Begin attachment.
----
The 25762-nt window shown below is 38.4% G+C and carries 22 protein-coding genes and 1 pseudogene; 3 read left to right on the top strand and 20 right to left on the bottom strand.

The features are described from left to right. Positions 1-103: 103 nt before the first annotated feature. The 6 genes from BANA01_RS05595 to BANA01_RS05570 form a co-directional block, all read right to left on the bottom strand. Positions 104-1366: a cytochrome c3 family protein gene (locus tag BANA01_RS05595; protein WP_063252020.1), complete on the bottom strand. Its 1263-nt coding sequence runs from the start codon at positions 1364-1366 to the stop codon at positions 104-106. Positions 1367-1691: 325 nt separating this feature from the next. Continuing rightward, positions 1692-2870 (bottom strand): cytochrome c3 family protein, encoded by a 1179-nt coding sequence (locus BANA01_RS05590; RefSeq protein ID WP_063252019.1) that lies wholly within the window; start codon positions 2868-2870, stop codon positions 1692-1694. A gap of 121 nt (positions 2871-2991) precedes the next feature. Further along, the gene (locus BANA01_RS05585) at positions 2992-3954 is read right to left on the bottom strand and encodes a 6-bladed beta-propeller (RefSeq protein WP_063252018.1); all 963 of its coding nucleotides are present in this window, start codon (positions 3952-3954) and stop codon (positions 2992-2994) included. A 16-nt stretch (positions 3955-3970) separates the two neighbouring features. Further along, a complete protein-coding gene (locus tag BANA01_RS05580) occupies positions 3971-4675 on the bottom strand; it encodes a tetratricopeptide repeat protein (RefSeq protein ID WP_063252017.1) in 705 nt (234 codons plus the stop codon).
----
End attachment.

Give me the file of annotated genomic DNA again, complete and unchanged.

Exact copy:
The 25762-nt window shown below is 38.4% G+C and carries 22 protein-coding genes and 1 pseudogene; 3 read left to right on the top strand and 20 right to left on the bottom strand.

The features are described from left to right. Positions 1-103: 103 nt before the first annotated feature. The 6 genes from BANA01_RS05595 to BANA01_RS05570 form a co-directional block, all read right to left on the bottom strand. Positions 104-1366: a cytochrome c3 family protein gene (locus tag BANA01_RS05595; protein WP_063252020.1), complete on the bottom strand. Its 1263-nt coding sequence runs from the start codon at positions 1364-1366 to the stop codon at positions 104-106. Positions 1367-1691: 325 nt separating this feature from the next. Continuing rightward, positions 1692-2870 (bottom strand): cytochrome c3 family protein, encoded by a 1179-nt coding sequence (locus BANA01_RS05590; RefSeq protein ID WP_063252019.1) that lies wholly within the window; start codon positions 2868-2870, stop codon positions 1692-1694. A gap of 121 nt (positions 2871-2991) precedes the next feature. Further along, the gene (locus BANA01_RS05585) at positions 2992-3954 is read right to left on the bottom strand and encodes a 6-bladed beta-propeller (RefSeq protein WP_063252018.1); all 963 of its coding nucleotides are present in this window, start codon (positions 3952-3954) and stop codon (positions 2992-2994) included. A 16-nt stretch (positions 3955-3970) separates the two neighbouring features. Further along, a complete protein-coding gene (locus tag BANA01_RS05580) occupies positions 3971-4675 on the bottom strand; it encodes a tetratricopeptide repeat protein (RefSeq protein ID WP_063252017.1) in 705 nt (234 codons plus the stop codon).